This 7.1 track spits out the sound of revving engines and the speedy raw power of cars zipping down the racetrack with an amazing level of control that vibrates and zooms and puts the listener in the middle of the action. Absolute clarity seems slightly lacking, but there’s no denying the sheer intensity of every up-close racing sequence.

What little dialogue there is is suitably clear. Le Mans might be untraditional insofar as its lack of excessive dialogue, but this 7.1 loss less track is nevertheless a wonderful addition to the Blu-ray presentation.

For more about Le Mans and the Le Mans Blu-ray release, see the Le Mans Blu-ray Review

Starring: Steve McQueen, Siegfried Rauch, Elga Andersen, Ronald Leigh-Hunt, Alfred Bell
Director: Lee H. Katzin

On June 4, The Friends Of Steve McQueen car show will feature a LeMans theme to benefit Boy’s Republic, the school Steve McQueen went to as a young boy and credits with turning his life around. A number of racing cars from the 1970’s, including cars featured in the film will be present. Learn more about the event at The Friends Of Steve McQueen Website.

Le Mans Blu-ray is historical in its own way as the one that really hurt Steve McQueen financially and emotionally, but the movie itself is quite an adventure to watch and to get an idea of how the Le Mans race took place.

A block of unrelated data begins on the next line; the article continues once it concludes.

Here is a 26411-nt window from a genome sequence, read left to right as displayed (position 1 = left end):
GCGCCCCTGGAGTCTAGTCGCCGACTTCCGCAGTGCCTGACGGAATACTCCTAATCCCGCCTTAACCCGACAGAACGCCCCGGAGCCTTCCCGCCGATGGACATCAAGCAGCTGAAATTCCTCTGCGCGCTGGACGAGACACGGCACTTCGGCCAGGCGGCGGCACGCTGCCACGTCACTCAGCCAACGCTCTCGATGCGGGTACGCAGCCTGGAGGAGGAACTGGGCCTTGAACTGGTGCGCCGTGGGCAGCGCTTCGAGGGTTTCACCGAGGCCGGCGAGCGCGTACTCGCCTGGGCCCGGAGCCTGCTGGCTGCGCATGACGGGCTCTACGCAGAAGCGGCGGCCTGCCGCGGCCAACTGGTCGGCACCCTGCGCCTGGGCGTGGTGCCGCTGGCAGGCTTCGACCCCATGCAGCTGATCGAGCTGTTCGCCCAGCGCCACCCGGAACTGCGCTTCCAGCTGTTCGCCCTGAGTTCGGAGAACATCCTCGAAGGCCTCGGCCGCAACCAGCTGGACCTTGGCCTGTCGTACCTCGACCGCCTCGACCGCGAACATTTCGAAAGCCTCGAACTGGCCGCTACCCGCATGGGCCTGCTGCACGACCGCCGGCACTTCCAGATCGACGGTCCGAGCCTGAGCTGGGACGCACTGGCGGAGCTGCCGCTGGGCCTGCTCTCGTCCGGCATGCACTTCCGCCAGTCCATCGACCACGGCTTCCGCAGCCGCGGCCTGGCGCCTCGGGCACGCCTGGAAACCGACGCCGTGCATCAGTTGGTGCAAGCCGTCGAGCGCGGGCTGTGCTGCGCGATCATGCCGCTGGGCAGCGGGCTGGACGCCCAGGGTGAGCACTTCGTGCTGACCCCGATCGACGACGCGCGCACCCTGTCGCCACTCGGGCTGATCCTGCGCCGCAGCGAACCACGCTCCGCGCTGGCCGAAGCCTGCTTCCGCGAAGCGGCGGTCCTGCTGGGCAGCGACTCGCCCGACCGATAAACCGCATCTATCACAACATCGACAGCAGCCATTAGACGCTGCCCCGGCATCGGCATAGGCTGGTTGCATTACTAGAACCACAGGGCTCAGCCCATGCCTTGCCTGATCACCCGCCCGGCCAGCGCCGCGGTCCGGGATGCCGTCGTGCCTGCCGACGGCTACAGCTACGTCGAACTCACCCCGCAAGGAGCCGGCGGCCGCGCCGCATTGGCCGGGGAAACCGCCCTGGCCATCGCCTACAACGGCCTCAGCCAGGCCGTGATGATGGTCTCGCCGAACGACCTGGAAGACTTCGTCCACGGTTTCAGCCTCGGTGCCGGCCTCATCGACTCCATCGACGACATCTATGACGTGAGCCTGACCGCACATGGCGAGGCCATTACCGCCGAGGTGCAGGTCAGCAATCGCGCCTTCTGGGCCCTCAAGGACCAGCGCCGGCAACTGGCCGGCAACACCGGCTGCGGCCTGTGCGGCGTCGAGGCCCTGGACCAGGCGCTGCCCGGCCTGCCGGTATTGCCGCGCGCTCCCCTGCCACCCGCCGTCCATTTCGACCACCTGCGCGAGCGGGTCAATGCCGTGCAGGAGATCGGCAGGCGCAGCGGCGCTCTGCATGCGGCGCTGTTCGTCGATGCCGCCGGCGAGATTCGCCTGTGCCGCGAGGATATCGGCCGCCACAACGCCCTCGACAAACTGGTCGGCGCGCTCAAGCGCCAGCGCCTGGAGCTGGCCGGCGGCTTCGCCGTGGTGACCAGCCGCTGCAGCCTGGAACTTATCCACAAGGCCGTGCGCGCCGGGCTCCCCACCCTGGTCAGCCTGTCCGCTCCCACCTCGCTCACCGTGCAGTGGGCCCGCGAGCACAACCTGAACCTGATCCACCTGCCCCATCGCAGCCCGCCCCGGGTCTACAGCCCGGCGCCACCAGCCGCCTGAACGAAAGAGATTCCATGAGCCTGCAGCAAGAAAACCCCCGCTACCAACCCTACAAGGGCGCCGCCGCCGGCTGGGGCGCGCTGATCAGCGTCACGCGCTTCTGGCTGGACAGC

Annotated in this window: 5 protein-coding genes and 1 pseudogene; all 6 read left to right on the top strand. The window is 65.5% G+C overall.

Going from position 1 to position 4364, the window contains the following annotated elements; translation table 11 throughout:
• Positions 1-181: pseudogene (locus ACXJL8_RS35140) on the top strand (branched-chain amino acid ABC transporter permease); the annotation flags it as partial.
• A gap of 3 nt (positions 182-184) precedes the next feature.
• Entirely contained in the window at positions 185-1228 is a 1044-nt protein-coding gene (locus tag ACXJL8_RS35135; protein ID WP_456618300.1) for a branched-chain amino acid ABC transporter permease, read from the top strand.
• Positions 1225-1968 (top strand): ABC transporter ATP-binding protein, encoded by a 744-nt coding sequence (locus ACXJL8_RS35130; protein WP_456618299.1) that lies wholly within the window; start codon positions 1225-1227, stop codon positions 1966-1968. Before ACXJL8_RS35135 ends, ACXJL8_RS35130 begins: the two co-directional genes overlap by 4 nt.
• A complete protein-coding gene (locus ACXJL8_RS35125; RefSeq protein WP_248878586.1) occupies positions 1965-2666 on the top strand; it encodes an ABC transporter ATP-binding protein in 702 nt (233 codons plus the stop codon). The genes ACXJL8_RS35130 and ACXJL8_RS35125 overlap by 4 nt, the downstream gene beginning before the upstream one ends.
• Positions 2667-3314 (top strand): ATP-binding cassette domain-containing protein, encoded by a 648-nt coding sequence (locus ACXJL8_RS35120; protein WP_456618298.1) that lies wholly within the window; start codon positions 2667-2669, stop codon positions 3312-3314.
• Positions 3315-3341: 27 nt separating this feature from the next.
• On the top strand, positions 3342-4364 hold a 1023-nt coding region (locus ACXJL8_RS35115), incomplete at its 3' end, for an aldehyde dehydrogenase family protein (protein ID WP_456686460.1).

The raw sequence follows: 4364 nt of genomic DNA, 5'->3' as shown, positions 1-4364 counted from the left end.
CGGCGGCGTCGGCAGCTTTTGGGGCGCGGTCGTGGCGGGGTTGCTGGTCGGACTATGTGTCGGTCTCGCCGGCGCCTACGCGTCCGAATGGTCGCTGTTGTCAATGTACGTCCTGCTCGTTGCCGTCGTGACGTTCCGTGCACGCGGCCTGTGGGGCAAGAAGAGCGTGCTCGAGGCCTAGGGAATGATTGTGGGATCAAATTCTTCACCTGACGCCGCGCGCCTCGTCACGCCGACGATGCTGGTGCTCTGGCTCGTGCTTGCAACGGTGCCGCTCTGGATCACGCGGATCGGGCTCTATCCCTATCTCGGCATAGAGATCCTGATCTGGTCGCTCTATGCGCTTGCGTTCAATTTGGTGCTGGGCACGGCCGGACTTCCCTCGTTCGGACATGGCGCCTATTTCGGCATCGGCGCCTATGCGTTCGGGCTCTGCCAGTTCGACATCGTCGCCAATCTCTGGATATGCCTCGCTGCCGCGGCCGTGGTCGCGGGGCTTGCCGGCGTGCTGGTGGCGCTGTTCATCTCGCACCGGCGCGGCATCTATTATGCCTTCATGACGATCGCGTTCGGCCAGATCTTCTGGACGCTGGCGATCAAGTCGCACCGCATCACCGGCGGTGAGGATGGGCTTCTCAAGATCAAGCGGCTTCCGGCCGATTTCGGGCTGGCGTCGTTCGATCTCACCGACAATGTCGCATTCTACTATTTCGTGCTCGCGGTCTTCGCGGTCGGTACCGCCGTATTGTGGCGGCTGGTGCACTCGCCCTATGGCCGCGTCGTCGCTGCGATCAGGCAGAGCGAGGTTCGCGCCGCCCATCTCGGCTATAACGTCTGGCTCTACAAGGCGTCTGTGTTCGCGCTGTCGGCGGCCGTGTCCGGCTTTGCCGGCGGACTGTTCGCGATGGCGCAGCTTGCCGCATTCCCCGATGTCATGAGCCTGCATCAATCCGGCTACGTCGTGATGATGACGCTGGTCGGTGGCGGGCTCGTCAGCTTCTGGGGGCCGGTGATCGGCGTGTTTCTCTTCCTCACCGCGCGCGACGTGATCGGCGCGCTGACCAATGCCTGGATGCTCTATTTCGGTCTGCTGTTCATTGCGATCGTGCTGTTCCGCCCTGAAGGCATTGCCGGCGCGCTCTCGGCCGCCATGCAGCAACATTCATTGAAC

Source: Blu-ray.com | Permalink | United States [Country settings]

 

 

 

 

 

 

 

 

 
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Posted by on May 28, 2011 in Uncategorized

 

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Porsche 924S: Student gets $100,000 Thiel fellowship to leave Purdue University for Silicon Valley, California

Jim Danielson and Sean Kleinschmidt spent the summer before their freshman year at Purdue University turning a Porsche with a blown engine into an electric-powered vehicle, displayed here at the 2009 Green Week car show. (Purdue News Service photo/Mark Simons)
Jim Danielson and Sean Kleinschmidt spent the summer before their freshman year at Purdue University turning a Porsche1987 924S with a blown engine into an electric-powered vehicle, displayed here at the 2009 Green Week car show. (Purdue News Service photo/Mark Simons)